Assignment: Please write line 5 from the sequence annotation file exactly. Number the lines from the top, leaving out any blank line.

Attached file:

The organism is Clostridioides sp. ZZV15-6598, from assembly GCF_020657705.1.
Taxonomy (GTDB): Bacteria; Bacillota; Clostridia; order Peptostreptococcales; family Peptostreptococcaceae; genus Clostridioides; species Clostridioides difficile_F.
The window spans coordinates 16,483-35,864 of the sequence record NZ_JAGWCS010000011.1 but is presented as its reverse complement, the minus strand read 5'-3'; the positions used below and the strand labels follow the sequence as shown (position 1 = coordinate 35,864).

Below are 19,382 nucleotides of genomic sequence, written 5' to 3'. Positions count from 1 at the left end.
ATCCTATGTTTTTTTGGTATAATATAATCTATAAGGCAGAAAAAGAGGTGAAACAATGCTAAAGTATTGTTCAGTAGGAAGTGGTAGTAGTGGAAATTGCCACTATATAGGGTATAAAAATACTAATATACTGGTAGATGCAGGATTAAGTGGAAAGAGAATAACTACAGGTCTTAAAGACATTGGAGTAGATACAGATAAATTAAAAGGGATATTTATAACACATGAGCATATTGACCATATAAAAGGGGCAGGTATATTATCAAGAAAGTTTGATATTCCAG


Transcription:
ATCCTATGTTTTTTTGGTATAATATAATCTATAAGGCAGAAAAAGAGGTGAAACAATGCTAAAGTATTGTTCAGTAGGAAGTGGTAGTAGTGGAAATTGCCACTATATAGGGTATAAAAATACTAATATACTGGTAGATGCAGGATTAAGTGGAAAGAGAATAACTACAGGTCTTAAAGACATTGGAGTAGATACAGATAAATTAAAAGGGATATTTATAACACATGAGCATATTGACCATATAAAAGGGGCAGGTATATTATCAAGAAAGTTTGATATTCCAG